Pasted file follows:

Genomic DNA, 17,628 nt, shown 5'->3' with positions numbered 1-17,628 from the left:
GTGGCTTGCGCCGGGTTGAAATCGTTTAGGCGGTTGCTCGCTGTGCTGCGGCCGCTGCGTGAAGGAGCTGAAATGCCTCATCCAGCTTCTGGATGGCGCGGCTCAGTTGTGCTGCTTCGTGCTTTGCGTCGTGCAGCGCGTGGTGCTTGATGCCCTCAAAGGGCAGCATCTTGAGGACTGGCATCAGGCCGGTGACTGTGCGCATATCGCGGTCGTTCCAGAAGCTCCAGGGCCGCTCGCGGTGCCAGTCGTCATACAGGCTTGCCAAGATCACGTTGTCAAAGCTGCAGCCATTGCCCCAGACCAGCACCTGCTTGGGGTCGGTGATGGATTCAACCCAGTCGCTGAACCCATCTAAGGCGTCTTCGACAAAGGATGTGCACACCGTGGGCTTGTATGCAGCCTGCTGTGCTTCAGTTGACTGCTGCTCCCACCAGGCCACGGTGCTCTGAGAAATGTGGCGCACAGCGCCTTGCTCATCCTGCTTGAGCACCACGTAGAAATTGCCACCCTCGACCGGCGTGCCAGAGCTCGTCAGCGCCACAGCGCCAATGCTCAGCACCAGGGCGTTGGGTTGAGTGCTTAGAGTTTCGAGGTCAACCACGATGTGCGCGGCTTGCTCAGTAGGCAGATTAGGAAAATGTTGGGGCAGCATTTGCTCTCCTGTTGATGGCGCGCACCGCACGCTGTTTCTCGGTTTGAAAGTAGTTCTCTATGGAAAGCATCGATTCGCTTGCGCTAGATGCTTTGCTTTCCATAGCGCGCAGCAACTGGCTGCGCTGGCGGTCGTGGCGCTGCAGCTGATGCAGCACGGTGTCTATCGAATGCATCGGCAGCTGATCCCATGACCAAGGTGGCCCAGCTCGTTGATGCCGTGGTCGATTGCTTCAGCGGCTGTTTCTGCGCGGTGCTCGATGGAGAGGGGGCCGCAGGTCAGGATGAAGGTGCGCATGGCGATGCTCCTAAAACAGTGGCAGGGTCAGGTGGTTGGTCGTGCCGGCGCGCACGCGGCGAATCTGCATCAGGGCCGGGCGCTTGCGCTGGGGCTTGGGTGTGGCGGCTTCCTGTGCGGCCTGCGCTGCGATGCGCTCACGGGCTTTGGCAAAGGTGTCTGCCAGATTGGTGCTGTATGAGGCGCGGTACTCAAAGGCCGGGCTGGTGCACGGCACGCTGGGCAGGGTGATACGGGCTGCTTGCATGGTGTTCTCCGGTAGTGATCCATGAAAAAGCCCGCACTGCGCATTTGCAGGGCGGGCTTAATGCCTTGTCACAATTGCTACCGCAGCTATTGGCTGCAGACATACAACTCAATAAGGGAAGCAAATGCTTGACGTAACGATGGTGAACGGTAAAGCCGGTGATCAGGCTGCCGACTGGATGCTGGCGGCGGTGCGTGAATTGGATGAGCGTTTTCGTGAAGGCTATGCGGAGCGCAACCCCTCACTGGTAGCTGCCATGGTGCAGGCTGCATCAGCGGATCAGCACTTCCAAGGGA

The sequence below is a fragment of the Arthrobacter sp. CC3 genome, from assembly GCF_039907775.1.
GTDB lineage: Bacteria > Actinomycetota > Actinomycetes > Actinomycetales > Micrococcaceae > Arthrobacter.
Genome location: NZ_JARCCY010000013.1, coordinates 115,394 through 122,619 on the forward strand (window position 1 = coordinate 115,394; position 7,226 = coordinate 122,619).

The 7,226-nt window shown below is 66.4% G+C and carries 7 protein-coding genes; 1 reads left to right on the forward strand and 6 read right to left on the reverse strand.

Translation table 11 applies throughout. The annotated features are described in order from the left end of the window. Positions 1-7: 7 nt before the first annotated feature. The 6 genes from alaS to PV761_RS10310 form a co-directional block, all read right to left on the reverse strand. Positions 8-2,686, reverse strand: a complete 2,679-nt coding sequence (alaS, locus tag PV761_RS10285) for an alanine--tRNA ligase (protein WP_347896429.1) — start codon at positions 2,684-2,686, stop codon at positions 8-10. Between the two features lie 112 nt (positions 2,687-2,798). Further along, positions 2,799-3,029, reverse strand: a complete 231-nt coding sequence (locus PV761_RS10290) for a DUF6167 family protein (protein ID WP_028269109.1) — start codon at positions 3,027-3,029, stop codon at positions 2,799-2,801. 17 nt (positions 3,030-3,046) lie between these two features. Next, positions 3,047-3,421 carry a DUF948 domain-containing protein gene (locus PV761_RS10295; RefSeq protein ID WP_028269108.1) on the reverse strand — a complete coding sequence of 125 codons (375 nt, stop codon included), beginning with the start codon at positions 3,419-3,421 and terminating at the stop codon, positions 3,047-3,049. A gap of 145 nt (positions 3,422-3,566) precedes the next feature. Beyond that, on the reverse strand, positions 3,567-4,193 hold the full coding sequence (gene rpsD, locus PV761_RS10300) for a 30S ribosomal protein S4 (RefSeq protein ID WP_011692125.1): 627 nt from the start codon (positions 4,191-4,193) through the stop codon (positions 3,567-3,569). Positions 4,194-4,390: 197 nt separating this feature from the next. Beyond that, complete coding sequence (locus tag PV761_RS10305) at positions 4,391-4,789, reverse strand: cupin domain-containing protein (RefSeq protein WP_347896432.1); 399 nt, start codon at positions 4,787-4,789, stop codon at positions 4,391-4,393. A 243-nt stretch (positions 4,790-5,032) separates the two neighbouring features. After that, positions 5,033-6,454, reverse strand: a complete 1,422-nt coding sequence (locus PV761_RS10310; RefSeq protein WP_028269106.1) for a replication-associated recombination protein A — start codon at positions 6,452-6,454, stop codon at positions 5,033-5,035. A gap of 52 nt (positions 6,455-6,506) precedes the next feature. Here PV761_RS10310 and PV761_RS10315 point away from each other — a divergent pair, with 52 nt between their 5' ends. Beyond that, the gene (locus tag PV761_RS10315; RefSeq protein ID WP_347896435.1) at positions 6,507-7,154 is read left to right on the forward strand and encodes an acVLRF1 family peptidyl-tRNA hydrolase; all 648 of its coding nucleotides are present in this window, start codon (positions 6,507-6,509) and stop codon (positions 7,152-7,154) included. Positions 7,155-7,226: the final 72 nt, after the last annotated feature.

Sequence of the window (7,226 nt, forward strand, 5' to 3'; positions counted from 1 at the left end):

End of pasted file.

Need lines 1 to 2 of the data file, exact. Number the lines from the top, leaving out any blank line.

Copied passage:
Genomic DNA, 17,628 nt, shown 5'->3' with positions numbered 1-17,628 from the left:
GTGGCTTGCGCCGGGTTGAAATCGTTTAGGCGGTTGCTCGCTGTGCTGCGGCCGCTGCGTGAAGGAGCTGAAATGCCTCATCCAGCTTCTGGATGGCGCGGCTCAGTTGTGCTGCTTCGTGCTTTGCGTCGTGCAGCGCGTGGTGCTTGATGCCCTCAAAGGGCAGCATCTTGAGGACTGGCATCAGGCCGGTGACTGTGCGCATATCGCGGTCGTTCCAGAAGCTCCAGGGCCGCTCGCGGTGCCAGTCGTCATACAGGCTTGCCAAGATCACGTTGTCAAAGCTGCAGCCATTGCCCCAGACCAGCACCTGCTTGGGGTCGGTGATGGATTCAACCCAGTCGCTGAACCCATCTAAGGCGTCTTCGACAAAGGATGTGCACACCGTGGGCTTGTATGCAGCCTGCTGTGCTTCAGTTGACTGCTGCTCCCACCAGGCCACGGTGCTCTGAGAAATGTGGCGCACAGCGCCTTGCTCATCCTGCTTGAGCACCACGTAGAAATTGCCACCCTCGACCGGCGTGCCAGAGCTCGTCAGCGCCACAGCGCCAATGCTCAGCACCAGGGCGTTGGGTTGAGTGCTTAGAGTTTCGAGGTCAACCACGATGTGCGCGGCTTGCTCAGTAGGCAGATTAGGAAAATGTTGGGGCAGCATTTGCTCTCCTGTTGATGGCGCGCACCGCACGCTGTTTCTCGGTTTGAAAGTAGTTCTCTATGGAAAGCATCGATTCGCTTGCGCTAGATGCTTTGCTTTCCATAGCGCGCAGCAACTGGCTGCGCTGGCGGTCGTGGCGCTGCAGCTGATGCAGCACGGTGTCTATCGAATGCATCGGCAGCTGATCCCATGACCAAGGTGGCCCAGCTCGTTGATGCCGTGGTCGATTGCTTCAGCGGCTGTTTCTGCGCGGTGCTCGATGGAGAGGGGGCCGCAGGTCAGGATGAAGGTGCGCATGGCGATGCTCCTAAAACAGTGGCAGGGTCAGGTGGTTGGTCGTGCCGGCGCGCACGCGGCGAATCTGCATCAGGGCCGGGCGCTTGCGCTGGGGCTTGGGTGTGGCGGCTTCCTGTGCGGCCTGCGCTGCGATGCGCTCACGGGCTTTGGCAAAGGTGTCTGCCAGATTGGTGCTGTATGAGGCGCGGTACTCAAAGGCCGGGCTGGTGCACGGCACGCTGGGCAGGGTGATACGGGCTGCTTGCATGGTGTTCTCCGGTAGTGATCCATGAAAAAGCCCGCACTGCGCATTTGCAGGGCGGGCTTAATGCCTTGTCACAATTGCTACCGCAGCTATTGGCTGCAGACATACAACTCAATAAGGGAAGCAAATGCTTGACGTAACGATGGTGAACGGTAAAGCCGGTGATCAGGCTGCCGACTGGATGCTGGCGGCGGTGCGTGAATTGGATGAGCGTTTTCGTGAAGGCTATGCGGAGCGCAACCCCTCACTGGTAGCTGCCATGGTGCAGGCTGCATCAGCGGATCAGCACTTCCAAGGGA